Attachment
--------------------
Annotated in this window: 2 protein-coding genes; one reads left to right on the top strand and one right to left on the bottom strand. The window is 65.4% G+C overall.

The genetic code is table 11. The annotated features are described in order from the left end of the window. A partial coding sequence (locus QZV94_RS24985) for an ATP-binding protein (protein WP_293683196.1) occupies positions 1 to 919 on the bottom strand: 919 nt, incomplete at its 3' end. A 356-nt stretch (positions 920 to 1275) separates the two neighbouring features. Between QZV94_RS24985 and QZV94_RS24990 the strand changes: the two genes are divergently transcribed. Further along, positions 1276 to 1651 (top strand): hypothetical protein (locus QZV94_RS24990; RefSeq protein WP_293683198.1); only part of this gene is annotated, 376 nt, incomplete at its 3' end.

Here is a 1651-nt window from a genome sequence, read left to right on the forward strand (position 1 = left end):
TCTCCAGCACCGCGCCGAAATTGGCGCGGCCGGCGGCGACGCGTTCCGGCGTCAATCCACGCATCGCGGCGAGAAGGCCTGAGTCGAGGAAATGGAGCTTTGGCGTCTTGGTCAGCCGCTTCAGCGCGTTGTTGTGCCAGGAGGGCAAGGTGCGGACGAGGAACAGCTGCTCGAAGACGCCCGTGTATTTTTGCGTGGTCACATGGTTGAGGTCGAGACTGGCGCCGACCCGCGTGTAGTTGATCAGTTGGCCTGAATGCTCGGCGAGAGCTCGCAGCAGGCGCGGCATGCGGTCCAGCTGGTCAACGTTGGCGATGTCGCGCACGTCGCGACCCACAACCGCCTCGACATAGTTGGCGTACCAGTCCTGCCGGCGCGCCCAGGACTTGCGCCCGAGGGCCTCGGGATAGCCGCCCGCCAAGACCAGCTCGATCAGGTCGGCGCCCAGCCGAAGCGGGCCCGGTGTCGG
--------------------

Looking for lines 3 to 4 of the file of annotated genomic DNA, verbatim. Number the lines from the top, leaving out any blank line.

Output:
Here is a 1651-nt window from a genome sequence, read left to right on the forward strand (position 1 = left end):
TCTCCAGCACCGCGCCGAAATTGGCGCGGCCGGCGGCGACGCGTTCCGGCGTCAATCCACGCATCGCGGCGAGAAGGCCTGAGTCGAGGAAATGGAGCTTTGGCGTCTTGGTCAGCCGCTTCAGCGCGTTGTTGTGCCAGGAGGGCAAGGTGCGGACGAGGAACAGCTGCTCGAAGACGCCCGTGTATTTTTGCGTGGTCACATGGTTGAGGTCGAGACTGGCGCCGACCCGCGTGTAGTTGATCAGTTGGCCTGAATGCTCGGCGAGAGCTCGCAGCAGGCGCGGCATGCGGTCCAGCTGGTCAACGTTGGCGATGTCGCGCACGTCGCGACCCACAACCGCCTCGACATAGTTGGCGTACCAGTCCTGCCGGCGCGCCCAGGACTTGCGCCCGAGGGCCTCGGGATAGCCGCCCGCCAAGACCAGCTCGATCAGGTCGGCGCCCAGCCGAAGCGGGCCCGGTGTCGG